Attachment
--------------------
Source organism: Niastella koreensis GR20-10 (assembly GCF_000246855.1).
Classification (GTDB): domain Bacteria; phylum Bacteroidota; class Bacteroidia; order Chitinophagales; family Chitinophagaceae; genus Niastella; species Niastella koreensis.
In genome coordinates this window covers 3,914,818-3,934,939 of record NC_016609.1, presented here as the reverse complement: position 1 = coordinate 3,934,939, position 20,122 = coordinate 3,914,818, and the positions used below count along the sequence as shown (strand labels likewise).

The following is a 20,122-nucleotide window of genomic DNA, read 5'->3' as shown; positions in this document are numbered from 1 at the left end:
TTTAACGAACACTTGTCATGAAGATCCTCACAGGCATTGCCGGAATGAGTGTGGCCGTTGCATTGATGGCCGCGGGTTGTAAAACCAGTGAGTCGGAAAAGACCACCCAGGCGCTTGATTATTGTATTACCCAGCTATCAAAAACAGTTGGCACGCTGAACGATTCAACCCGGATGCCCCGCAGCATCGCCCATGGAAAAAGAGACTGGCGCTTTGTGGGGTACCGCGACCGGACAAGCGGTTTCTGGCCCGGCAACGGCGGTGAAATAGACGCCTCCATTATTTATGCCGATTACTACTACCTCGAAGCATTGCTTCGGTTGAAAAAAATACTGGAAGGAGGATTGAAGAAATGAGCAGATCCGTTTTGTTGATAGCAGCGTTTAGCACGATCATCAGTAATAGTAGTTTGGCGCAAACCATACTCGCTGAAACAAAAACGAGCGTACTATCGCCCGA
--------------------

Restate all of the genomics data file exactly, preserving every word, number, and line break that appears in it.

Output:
Source organism: Niastella koreensis GR20-10 (assembly GCF_000246855.1).
Classification (GTDB): domain Bacteria; phylum Bacteroidota; class Bacteroidia; order Chitinophagales; family Chitinophagaceae; genus Niastella; species Niastella koreensis.
In genome coordinates this window covers 3,914,818-3,934,939 of record NC_016609.1, presented here as the reverse complement: position 1 = coordinate 3,934,939, position 20,122 = coordinate 3,914,818, and the positions used below count along the sequence as shown (strand labels likewise).

The following is a 20,122-nucleotide window of genomic DNA, read 5'->3' as shown; positions in this document are numbered from 1 at the left end:
TTTAACGAACACTTGTCATGAAGATCCTCACAGGCATTGCCGGAATGAGTGTGGCCGTTGCATTGATGGCCGCGGGTTGTAAAACCAGTGAGTCGGAAAAGACCACCCAGGCGCTTGATTATTGTATTACCCAGCTATCAAAAACAGTTGGCACGCTGAACGATTCAACCCGGATGCCCCGCAGCATCGCCCATGGAAAAAGAGACTGGCGCTTTGTGGGGTACCGCGACCGGACAAGCGGTTTCTGGCCCGGCAACGGCGGTGAAATAGACGCCTCCATTATTTATGCCGATTACTACTACCTCGAAGCATTGCTTCGGTTGAAAAAAATACTGGAAGGAGGATTGAAGAAATGAGCAGATCCGTTTTGTTGATAGCAGCGTTTAGCACGATCATCAGTAATAGTAGTTTGGCGCAAACCATACTCGCTGAAACAAAAACGAGCGTACTATCGCCCGA